Cognitive Risk Declines with Activity

June 22, 2011
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According to research conducted at Rush University Medical Center, frequent social activity may help to prevent or delay cognitive decline in old age.

According to research conducted at Rush University Medical Center, frequent social activity may help to prevent or delay cognitive decline in old age.


In a continuing study, 1,138 older adults with a mean age of 80 underwent yearly evaluations that included a medical history and neuropsychological tests. Social activity was measured based on a questionnaire that asked participants whether, and how often, in the previous year they had engaged in activities that involved social interaction. 
At the start all participants were free of any signs of cognitive impairment. Over an average of five years, however, those who were more socially active showed reduced rates of cognitive decline. On average, those who had the highest levels of social activity (the 90th percentile) experienced only one quarter of the rate of cognitive decline experienced by the least socially active individuals.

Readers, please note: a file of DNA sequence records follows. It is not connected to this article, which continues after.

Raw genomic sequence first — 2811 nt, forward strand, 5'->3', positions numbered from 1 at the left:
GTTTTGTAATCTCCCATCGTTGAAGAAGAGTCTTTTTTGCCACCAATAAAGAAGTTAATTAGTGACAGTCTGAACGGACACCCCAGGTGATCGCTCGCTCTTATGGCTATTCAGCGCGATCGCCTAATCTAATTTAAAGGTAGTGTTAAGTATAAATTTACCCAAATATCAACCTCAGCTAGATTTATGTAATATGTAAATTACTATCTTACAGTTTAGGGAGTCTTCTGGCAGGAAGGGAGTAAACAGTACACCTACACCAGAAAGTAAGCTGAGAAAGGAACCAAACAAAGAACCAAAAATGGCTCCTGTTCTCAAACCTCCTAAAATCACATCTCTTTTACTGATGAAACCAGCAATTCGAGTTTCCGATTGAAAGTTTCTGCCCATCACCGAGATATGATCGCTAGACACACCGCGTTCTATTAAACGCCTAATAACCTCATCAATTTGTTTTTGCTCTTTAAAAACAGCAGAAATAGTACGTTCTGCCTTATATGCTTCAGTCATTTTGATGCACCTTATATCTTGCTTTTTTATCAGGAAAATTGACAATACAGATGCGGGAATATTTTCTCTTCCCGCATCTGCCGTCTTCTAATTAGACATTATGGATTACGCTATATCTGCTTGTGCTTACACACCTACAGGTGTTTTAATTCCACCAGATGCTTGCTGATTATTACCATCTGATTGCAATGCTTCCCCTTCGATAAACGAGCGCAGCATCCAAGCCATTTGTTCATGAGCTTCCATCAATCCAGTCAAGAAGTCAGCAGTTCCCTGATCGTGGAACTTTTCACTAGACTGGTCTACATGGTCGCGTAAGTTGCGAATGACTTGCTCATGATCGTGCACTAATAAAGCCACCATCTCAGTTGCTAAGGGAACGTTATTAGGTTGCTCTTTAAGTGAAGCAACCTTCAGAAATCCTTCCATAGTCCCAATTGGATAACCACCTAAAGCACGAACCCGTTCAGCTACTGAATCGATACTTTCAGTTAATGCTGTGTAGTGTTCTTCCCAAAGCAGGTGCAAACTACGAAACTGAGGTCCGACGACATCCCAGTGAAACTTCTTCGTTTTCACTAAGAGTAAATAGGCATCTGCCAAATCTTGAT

Researchers said it is unclear why social activity plays a role in the development of cognitive problems. One possibility is that “social activity challenges older adults to participate in complex interpersonal exchanges. They said that future research is needed to determine whether interventions aimed at increasing late-life social activity can play a part in delaying or preventing cognitive decline.
Of course I am not a scientist but in my work with elders, I have observed is that people who remain socially active have a better quality of life. This is not the first Rush study on the subject.
  • Rush University and Duke University conducted a study that showed people with broad social networks did not manifest Alzheimer’s even though after death autopsy revealed they had the tangles and plaques associated with the disease.
     
  • The American Journal of Psychiatric Health conducted a study that showed that social support helps protect against dementia.
     
  • The Journal of Pain conducted a study that showed social support reduces pain and depression.   

The ironic part is that we are spending less time with each other because of the Internet. Lesson learned.

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